Permanent Restrictions After COPD

If you suffer from COPD, especially advance stages of the disease, you might qualify for Social Security disability benefits.

Chronic obstructive pulmonary disease (COPD) is connected to several lung diseases that include bronchitis and emphysema. Obstructed airflow to and from the lungs can trigger inflammation that eventually damages the lungs. COPD often gets much worse over time, which can lead a physician to place permanent restrictions on a patient.

Permanent Restrictions You May Experience with COPD

Common COPD symptoms include coughing, wheezing, and shortness of breath. The lung disease also causes the heart to work much harder than it should, which can lead to some form of heart disease. If your job involves a considerable amount of hard labor, your doctor might permanently restrict your job functions to the point when you have to switch to a much less strenuous role at work. COPD is not a disease that goes away; once the damage is done to the lungs, the damage is considered irreparable.

Treatments for COPD can prevent the disease from getting worse, but outside of a risky lung transplant, the disease stays with a patient in some form for the rest of his or her life. Medications, oxygen therapy, and pulmonary rehabilitation can mitigate the symptoms, but this does not mean that you can one day return to work in your former position. COPD patients that work in the construction, healthcare, and hospitality industries can expect to have at least some permanent restrictions placed on them.


Work History and Job Skills

Because COPD results in permanent impairments, you should submit a claim for financial assistance with the Social Security Administration (SSA). A team of medical examiners from the SSA review your claim to determine whether you qualify for Social Security disability benefits.

The SSA also examines your work history over the past 15 years to establish a list of job skills that you have developed. Ultimately, the SSA wants you to return to work in some capacity, even if the job does not come close to resembling what you did for a living before COPD.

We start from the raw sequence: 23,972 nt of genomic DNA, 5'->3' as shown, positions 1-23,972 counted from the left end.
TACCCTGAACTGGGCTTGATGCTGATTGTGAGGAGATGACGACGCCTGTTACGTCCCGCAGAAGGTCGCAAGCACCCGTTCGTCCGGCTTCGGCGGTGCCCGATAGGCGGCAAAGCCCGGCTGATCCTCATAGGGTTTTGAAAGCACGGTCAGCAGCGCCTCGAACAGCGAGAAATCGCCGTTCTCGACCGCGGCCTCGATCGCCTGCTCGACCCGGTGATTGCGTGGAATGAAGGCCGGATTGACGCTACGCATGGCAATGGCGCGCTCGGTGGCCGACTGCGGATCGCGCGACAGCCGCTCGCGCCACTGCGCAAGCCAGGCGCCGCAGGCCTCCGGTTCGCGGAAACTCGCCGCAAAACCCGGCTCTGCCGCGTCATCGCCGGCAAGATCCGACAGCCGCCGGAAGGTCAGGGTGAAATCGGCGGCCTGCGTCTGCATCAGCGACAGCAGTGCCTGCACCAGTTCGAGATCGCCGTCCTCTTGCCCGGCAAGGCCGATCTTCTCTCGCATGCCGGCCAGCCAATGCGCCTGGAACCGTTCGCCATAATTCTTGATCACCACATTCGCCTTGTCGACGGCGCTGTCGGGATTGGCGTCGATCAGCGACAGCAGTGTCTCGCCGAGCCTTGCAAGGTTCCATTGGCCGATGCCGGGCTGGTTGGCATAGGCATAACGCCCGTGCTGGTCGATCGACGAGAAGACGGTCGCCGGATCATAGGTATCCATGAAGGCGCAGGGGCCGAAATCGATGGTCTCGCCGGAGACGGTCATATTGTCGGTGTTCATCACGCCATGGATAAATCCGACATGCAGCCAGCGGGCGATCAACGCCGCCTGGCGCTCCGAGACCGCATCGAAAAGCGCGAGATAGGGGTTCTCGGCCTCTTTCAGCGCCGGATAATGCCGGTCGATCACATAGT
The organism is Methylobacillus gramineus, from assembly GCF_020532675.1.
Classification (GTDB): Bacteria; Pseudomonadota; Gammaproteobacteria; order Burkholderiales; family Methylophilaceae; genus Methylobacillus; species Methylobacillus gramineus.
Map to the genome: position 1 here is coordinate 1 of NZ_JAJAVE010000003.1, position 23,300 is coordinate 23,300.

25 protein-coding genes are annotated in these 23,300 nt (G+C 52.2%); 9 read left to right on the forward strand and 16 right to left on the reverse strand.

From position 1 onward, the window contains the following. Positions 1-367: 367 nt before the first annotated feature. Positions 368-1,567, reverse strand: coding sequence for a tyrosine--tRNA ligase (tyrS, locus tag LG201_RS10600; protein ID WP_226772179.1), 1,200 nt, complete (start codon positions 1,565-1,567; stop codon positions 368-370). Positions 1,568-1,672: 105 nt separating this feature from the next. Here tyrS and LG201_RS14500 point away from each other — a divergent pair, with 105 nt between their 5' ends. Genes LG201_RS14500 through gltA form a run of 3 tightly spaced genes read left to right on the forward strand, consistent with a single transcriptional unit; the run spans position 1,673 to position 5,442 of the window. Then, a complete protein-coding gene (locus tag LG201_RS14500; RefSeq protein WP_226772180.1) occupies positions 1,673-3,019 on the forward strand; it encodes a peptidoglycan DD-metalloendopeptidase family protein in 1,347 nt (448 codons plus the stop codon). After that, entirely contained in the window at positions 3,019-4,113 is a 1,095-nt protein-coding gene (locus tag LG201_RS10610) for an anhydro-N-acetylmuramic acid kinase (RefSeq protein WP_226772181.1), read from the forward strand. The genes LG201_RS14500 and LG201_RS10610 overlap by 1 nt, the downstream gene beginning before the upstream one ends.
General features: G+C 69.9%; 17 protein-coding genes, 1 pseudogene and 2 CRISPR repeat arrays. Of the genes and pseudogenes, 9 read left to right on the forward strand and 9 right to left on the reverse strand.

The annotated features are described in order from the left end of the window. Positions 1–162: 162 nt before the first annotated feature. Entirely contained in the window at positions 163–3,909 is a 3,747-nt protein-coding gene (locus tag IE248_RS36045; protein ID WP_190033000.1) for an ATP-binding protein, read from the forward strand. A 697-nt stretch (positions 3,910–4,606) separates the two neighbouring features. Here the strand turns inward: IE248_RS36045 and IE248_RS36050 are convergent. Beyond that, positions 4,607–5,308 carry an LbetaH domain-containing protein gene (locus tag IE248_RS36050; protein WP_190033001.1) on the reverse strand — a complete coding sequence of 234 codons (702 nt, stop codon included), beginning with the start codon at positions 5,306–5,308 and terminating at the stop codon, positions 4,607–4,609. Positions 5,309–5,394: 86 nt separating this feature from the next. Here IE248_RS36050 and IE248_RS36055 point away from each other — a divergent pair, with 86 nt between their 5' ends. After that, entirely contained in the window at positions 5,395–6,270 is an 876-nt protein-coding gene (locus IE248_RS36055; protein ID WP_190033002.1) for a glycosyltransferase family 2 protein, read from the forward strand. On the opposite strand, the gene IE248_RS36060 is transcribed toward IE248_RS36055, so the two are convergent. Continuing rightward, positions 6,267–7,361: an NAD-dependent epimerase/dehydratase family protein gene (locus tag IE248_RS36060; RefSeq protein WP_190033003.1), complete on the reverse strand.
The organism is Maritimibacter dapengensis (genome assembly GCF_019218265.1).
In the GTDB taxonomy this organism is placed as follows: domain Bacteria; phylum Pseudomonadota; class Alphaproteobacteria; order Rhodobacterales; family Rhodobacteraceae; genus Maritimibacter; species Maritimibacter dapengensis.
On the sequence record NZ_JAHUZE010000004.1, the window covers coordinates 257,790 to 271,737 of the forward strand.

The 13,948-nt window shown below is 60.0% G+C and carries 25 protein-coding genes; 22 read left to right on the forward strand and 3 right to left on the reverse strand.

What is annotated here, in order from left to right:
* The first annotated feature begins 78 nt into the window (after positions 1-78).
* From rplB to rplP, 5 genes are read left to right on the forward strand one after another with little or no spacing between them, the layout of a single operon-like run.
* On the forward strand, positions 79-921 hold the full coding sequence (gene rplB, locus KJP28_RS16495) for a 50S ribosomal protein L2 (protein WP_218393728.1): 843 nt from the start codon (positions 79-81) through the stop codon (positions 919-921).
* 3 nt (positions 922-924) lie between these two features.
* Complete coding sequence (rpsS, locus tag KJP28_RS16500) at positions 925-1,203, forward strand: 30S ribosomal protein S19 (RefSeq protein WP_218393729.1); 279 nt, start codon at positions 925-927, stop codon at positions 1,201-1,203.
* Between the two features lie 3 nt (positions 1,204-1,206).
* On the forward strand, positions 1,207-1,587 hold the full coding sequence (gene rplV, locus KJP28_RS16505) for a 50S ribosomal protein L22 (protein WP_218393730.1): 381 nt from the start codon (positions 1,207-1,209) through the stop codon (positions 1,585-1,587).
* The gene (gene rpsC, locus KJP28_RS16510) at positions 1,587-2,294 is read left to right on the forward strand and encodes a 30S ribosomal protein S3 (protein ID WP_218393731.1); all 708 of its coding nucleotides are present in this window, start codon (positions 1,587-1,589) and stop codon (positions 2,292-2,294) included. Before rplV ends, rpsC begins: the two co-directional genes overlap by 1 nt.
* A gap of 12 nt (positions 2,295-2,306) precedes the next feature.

To measure whether you have a disabling that prevents you from working your current job, the SSA conducts a Residual Functional Capacity (RFC) assessment. For COPD patients, an RFC assessment will involve completing mostly physical exercises that test strength and stamina. You might have to ride a stationary bike for 15 minutes at a medium pace to determine how well your lungs function. If any type of physical work is ruled out, the SSA tries to find another occupation that does not exploit the symptoms of COPD.

Can I Perform Sedentary Work?

For a COPD patient who experiences advanced symptoms of the lung disease, working a desk job might be the only occupational option. Sedentary work can prevent you from over-exerting yourself. If you need to transition from a highly physical job into a sedentary role such as working as an insurance adjuster or a financial analyst, you can seek financial assistance through a federal government education program.

Get a Free Case Evaluation

Since the SSA denies a majority of Social Security disability claims, you should contact an attorney to help you submit a compelling claim. A Social Security lawyer may how to handle the appeals process as well. Your attorney can recommend a physician to analyze your ability to complete certain job functions.

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Additional Resources

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